Technically Incorrect offers a slightly twisted take on the tech that's taken over our lives.
I had always thought that science was the best protection against madmen, shamens and, that mixture of the two, lawyers.
If you could prove the truth by objective means, you could be saved from injustice.
Today, though, this has proved to be not enough. The New England Patriots' quarterback Tom Brady was, as ESPN reports, suspended for four games by the NFL for ordering the deflation of footballs. Actually, for "probably" ordering the deflation of footballs. (It is said he prefers his a little more malleable.)
Despite there being no jury, probable cause seems to have been enough.
How can this be when the Patriots insisted it had scientific certainty? Back in January, when the team was first accused of having altered the pounds per square inch of air within balls at the AFC Championship Game, coach Bill Belichick: "We all know that air pressure is a function of the atmospheric conditions."
Belichick talked expertly about a ball's equilibrium state.
He even tried to put it in layperson's terms that even a lawperson could understand: "It's similar to the concept of when you get into your car and the light comes on, and it says low tire pressure because the car's been sitting in the driveway -- outside, overnight -- and you start it up, drive and the light goes off. It's a similar concept to that."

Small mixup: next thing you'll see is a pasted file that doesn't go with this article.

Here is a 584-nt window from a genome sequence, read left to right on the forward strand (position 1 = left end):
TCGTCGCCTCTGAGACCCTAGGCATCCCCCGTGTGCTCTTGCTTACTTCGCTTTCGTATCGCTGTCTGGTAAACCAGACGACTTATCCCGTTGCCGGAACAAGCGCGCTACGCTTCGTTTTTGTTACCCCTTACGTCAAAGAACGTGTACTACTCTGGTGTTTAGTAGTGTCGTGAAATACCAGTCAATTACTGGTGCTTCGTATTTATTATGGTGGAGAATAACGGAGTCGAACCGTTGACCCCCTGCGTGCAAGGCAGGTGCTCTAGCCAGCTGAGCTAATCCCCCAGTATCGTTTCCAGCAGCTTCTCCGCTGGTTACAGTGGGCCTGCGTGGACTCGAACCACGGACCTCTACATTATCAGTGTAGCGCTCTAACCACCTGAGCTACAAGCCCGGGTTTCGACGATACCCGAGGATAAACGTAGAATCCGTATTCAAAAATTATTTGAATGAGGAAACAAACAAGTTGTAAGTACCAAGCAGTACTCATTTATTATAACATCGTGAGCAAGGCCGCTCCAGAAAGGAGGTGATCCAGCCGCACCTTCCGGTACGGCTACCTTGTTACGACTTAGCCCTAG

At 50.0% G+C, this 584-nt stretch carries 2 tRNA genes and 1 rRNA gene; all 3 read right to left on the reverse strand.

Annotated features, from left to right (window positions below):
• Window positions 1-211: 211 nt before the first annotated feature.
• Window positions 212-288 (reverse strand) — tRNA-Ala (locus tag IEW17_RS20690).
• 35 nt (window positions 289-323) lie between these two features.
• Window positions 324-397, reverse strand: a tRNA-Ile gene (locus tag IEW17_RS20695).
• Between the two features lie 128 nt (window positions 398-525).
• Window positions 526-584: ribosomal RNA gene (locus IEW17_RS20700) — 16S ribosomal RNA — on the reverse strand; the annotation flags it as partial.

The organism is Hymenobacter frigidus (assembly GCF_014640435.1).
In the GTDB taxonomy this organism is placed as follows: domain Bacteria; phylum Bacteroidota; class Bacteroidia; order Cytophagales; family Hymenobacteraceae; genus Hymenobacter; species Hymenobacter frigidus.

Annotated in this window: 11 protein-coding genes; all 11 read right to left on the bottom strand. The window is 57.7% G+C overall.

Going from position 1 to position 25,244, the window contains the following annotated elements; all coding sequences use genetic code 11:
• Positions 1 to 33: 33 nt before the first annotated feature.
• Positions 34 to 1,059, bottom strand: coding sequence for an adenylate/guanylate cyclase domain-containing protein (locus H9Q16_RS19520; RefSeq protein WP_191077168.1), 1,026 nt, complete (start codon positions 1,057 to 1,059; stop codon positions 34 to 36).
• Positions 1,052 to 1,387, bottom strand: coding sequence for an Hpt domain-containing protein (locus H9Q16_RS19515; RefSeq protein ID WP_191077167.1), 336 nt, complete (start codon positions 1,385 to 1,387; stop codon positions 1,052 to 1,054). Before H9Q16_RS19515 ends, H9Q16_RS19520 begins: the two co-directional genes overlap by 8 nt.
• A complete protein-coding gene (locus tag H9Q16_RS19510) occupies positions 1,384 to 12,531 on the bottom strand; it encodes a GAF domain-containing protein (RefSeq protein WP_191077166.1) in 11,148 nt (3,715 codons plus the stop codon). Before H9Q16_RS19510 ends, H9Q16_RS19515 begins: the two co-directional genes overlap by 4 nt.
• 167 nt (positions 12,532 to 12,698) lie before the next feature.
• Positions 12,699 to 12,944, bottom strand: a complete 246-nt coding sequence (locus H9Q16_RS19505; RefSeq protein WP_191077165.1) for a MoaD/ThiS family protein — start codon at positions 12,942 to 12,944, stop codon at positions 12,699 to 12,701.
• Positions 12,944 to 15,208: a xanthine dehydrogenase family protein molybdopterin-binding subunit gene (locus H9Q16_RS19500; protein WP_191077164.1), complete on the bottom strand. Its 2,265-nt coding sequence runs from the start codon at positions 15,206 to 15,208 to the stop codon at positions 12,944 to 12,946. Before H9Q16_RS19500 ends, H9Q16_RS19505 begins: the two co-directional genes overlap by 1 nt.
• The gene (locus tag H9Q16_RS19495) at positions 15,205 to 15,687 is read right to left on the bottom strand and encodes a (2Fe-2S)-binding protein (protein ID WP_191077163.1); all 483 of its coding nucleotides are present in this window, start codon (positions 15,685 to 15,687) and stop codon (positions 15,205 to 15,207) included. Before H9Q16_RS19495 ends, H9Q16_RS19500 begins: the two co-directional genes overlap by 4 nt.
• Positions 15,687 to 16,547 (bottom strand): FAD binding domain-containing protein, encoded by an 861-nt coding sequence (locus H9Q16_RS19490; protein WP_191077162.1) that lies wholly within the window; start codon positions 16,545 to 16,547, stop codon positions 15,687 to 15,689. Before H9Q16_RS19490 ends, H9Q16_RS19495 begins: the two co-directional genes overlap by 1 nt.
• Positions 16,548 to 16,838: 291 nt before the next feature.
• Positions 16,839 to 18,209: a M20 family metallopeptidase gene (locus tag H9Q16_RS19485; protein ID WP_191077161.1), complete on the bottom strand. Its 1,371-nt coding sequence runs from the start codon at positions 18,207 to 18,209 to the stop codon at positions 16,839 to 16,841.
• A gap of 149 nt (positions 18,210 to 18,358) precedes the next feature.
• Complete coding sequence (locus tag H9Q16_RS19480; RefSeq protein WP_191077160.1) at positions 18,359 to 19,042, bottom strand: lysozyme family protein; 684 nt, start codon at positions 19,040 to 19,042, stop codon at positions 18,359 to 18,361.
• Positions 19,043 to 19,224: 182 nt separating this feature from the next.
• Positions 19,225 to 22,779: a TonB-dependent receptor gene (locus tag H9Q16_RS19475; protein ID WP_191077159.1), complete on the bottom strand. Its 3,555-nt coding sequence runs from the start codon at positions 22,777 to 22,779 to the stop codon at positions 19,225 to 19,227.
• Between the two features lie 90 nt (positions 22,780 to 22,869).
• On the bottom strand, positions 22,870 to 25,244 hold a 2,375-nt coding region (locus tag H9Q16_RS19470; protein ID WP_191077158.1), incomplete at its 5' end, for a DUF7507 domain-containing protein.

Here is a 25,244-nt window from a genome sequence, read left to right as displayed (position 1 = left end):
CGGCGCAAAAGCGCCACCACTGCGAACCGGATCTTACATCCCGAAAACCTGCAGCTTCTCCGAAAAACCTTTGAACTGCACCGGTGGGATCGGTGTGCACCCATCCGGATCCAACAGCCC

Still, the NFL hired Ted Wells. He's not a scientist, he's a lawyer. The best that he could come up with were texts between two members of the backroom staff, in which one called himself "The Deflator." Wells concluded that Brady "likely" knew what was allegedly going on.
Patriots Chairman and CEO Robert Kraft pleaded for science to be consulted. Feeling himself insulted, he declared in a statement that four balls from the opposing team, the Indianapolis Colts, were also deflated.
He added: "There is no comparable data available from any other game because, in the history of the NFL, psi levels of footballs have never been measured at halftime, in any climate."
He positively ululated for scientists to be heard: "I am going to rely on the factual evidence of numerous scientists and engineers rather than inferences from circumstantial evidence."
It's true that, but other scientists said Nye was wrong.
The NFL, though, doesn't seem interested in science. Facts be damned. Instead, it has sent Brady into detention (although Brady has three days to appeal the suspension).
It seems we haven't moved on too far from the days of Galileo.